The cleft leading to Moel yr Ogof

The author and ‘Mist’ head into the cleft (JB)

Moel Lefn from Moel yr Ogof (JB)

Moel Lefn, the final peak

Following on from Moel Hebog (‘Bare Hill of the Falcon’) we continued to our next peak of Moel yr Ogof (‘Bare Hill of the Cave’) passing through an impressive cleft along the way.  There is, in fact, a cave said to have been used by the Welsh leader Owain Glyndwr whilst hiding from the English, but we gave it a miss and pressed on to our final summit of Moel Lefn (‘Smooth Bare Hill’)

Start of the descent

Quite steep in places …. (JB)

…. but a quick way of losing height

Then, after all the ups and downs of the broad Moel Hebog ridge, it was time to head down.  A good amount of the accumulated height gain was descended over a fairly short distance, but it made it a quick way to lose altitude, bringing us to the upper reaches of Beddgelert Forest.

Through the trees …. (JB)

…. forest clearings …. (JB)

…. and a multitude of forest rides

We all have our likes and dislikes, and I’m afraid walking through commercial forests doesn’t come high on my list of things to do on a mountain day, but after the delights of the high ridge we had to pay our dues.  So pay them we did – soggy, boggy paths soon gave way to hard-surfaced forest rides, with one last tantalising view of Moel Hebog with (you’ve guessed it) a cloud free summit!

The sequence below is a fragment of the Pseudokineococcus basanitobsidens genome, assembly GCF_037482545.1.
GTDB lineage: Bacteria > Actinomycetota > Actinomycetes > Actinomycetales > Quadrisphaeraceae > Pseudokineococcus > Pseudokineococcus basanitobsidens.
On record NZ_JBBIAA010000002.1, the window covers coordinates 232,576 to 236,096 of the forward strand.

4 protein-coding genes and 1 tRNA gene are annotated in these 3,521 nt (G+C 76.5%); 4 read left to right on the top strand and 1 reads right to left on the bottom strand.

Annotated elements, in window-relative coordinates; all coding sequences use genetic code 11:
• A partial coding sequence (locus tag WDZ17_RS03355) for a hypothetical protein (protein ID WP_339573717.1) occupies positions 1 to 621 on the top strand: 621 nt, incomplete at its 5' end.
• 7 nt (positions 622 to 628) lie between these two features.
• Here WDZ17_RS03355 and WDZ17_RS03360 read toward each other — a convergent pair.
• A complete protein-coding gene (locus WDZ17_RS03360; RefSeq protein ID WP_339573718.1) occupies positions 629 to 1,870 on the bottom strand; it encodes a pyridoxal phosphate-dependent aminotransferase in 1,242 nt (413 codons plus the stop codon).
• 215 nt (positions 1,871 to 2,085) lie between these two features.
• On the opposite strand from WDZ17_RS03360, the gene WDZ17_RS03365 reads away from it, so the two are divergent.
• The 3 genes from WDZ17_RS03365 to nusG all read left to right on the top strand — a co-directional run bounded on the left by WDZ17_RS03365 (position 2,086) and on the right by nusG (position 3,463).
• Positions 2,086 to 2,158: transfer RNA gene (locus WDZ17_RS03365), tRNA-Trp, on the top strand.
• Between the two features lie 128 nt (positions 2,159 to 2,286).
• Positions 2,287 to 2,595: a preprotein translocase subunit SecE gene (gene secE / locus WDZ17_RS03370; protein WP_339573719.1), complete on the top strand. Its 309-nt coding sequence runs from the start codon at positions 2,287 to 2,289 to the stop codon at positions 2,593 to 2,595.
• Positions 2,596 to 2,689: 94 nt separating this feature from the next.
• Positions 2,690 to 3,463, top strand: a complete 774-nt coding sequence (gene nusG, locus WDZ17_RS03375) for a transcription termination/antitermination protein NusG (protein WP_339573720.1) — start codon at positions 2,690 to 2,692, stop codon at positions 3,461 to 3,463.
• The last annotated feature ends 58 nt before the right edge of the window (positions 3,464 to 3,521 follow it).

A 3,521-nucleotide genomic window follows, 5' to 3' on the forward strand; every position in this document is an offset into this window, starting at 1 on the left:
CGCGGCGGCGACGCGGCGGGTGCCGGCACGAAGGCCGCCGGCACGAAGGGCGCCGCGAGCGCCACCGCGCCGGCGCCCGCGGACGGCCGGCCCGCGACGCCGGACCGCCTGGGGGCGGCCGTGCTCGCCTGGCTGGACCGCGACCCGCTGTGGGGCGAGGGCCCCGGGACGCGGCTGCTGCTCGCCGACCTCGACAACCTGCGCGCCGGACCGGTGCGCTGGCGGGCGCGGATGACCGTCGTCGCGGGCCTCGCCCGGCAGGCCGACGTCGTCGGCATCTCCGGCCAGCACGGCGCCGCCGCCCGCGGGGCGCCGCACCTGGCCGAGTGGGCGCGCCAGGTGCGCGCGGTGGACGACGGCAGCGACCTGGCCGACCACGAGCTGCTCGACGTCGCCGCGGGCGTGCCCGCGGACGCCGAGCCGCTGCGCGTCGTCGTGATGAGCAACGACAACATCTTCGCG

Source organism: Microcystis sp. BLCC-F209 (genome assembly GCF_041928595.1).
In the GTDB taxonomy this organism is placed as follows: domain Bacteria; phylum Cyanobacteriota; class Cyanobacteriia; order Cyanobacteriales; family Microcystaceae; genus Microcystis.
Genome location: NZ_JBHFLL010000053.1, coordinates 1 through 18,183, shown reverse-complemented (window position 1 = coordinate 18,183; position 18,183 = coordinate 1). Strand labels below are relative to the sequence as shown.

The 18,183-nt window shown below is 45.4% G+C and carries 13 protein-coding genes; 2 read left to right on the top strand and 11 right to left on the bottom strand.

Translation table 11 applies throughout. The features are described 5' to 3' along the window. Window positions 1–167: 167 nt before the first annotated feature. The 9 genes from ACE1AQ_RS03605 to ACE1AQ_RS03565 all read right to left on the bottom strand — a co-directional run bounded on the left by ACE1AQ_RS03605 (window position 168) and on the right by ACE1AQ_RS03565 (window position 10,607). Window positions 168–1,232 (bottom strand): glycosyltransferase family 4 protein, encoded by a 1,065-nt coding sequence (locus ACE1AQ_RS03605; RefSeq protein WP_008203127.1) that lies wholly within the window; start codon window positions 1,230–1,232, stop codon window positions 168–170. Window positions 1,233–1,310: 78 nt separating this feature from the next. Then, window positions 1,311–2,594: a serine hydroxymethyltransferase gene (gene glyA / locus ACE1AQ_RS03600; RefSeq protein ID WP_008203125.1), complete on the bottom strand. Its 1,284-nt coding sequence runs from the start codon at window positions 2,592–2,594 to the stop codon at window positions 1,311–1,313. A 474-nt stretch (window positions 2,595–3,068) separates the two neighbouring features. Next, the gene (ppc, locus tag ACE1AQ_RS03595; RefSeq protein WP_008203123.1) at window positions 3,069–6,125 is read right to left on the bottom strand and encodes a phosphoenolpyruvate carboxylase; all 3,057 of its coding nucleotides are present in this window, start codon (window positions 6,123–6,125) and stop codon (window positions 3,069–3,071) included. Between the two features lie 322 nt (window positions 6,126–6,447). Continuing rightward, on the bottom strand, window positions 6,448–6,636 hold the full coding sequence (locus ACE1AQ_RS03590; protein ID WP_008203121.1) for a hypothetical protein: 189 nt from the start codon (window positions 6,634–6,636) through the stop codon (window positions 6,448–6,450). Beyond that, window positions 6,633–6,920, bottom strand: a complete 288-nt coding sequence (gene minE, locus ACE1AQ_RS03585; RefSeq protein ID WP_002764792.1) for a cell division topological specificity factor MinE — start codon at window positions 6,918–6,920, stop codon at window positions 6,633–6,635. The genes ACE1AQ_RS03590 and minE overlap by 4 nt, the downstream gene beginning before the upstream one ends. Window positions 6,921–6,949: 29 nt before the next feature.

Final view of Moel Hebog (JB)

Text and images © Paul Shorrock – Images tagged (JB) © John Bamber

About Paul Shorrock

I've been mucking about in the mountains for longer than I care to mention. I started out by walking my local hills, then went on to rock climbing, mountaineering and skiing. Still doing it, and still getting a buzz. I'm now sharing the fun, through my guided walking business (Hillcraft Guided Walking) and by writing routes for other publishers, mainly Walking World and Discovery Walking Guides. Just to make sure I keep really busy, I am also currently a member of my local mountain rescue team.